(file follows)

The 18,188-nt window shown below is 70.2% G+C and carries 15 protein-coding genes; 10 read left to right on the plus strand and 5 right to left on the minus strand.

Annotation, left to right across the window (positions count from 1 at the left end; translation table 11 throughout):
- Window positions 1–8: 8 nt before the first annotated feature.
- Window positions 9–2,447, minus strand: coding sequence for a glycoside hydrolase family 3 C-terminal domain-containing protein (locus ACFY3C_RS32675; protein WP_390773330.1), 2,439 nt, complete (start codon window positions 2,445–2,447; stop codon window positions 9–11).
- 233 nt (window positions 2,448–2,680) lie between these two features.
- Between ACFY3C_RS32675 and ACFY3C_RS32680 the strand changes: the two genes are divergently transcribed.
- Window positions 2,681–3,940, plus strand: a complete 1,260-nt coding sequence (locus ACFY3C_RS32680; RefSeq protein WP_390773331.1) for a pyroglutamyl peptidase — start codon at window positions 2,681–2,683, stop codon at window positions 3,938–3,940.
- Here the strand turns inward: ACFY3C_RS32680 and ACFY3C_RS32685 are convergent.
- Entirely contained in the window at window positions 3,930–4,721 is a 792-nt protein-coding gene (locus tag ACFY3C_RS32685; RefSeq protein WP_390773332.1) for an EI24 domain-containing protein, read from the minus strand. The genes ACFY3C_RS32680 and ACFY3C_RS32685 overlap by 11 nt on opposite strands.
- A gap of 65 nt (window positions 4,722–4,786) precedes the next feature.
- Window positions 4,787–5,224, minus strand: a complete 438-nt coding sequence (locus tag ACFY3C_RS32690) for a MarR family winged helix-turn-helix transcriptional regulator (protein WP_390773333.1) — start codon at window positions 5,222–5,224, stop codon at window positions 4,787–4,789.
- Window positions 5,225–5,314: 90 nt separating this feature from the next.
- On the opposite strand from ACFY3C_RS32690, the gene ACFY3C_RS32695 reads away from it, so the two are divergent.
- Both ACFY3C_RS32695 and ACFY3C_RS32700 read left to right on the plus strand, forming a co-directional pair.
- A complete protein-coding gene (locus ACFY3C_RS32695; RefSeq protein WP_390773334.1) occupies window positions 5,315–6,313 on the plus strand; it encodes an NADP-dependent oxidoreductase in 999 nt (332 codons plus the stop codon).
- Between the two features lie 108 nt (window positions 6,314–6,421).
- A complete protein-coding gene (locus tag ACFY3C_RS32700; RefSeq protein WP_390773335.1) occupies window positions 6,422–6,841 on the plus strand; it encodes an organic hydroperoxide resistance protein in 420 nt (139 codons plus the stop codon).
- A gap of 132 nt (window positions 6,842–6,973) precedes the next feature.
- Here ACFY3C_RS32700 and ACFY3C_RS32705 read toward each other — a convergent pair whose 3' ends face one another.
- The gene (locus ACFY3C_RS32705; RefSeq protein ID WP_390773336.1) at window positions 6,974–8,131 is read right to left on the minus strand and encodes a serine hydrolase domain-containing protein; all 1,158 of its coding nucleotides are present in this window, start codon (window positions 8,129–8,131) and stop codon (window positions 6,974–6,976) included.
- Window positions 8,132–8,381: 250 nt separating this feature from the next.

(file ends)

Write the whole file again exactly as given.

The 18,188-nt window shown below is 70.2% G+C and carries 15 protein-coding genes; 10 read left to right on the plus strand and 5 right to left on the minus strand.

Annotation, left to right across the window (positions count from 1 at the left end; translation table 11 throughout):
- Window positions 1–8: 8 nt before the first annotated feature.
- Window positions 9–2,447, minus strand: coding sequence for a glycoside hydrolase family 3 C-terminal domain-containing protein (locus ACFY3C_RS32675; protein WP_390773330.1), 2,439 nt, complete (start codon window positions 2,445–2,447; stop codon window positions 9–11).
- 233 nt (window positions 2,448–2,680) lie between these two features.
- Between ACFY3C_RS32675 and ACFY3C_RS32680 the strand changes: the two genes are divergently transcribed.
- Window positions 2,681–3,940, plus strand: a complete 1,260-nt coding sequence (locus ACFY3C_RS32680; RefSeq protein WP_390773331.1) for a pyroglutamyl peptidase — start codon at window positions 2,681–2,683, stop codon at window positions 3,938–3,940.
- Here the strand turns inward: ACFY3C_RS32680 and ACFY3C_RS32685 are convergent.
- Entirely contained in the window at window positions 3,930–4,721 is a 792-nt protein-coding gene (locus tag ACFY3C_RS32685; RefSeq protein WP_390773332.1) for an EI24 domain-containing protein, read from the minus strand. The genes ACFY3C_RS32680 and ACFY3C_RS32685 overlap by 11 nt on opposite strands.
- A gap of 65 nt (window positions 4,722–4,786) precedes the next feature.
- Window positions 4,787–5,224, minus strand: a complete 438-nt coding sequence (locus tag ACFY3C_RS32690) for a MarR family winged helix-turn-helix transcriptional regulator (protein WP_390773333.1) — start codon at window positions 5,222–5,224, stop codon at window positions 4,787–4,789.
- Window positions 5,225–5,314: 90 nt separating this feature from the next.
- On the opposite strand from ACFY3C_RS32690, the gene ACFY3C_RS32695 reads away from it, so the two are divergent.
- Both ACFY3C_RS32695 and ACFY3C_RS32700 read left to right on the plus strand, forming a co-directional pair.
- A complete protein-coding gene (locus ACFY3C_RS32695; RefSeq protein WP_390773334.1) occupies window positions 5,315–6,313 on the plus strand; it encodes an NADP-dependent oxidoreductase in 999 nt (332 codons plus the stop codon).
- Between the two features lie 108 nt (window positions 6,314–6,421).
- A complete protein-coding gene (locus tag ACFY3C_RS32700; RefSeq protein WP_390773335.1) occupies window positions 6,422–6,841 on the plus strand; it encodes an organic hydroperoxide resistance protein in 420 nt (139 codons plus the stop codon).
- A gap of 132 nt (window positions 6,842–6,973) precedes the next feature.
- Here ACFY3C_RS32700 and ACFY3C_RS32705 read toward each other — a convergent pair whose 3' ends face one another.
- The gene (locus ACFY3C_RS32705; RefSeq protein ID WP_390773336.1) at window positions 6,974–8,131 is read right to left on the minus strand and encodes a serine hydrolase domain-containing protein; all 1,158 of its coding nucleotides are present in this window, start codon (window positions 8,129–8,131) and stop codon (window positions 6,974–6,976) included.
- Window positions 8,132–8,381: 250 nt separating this feature from the next.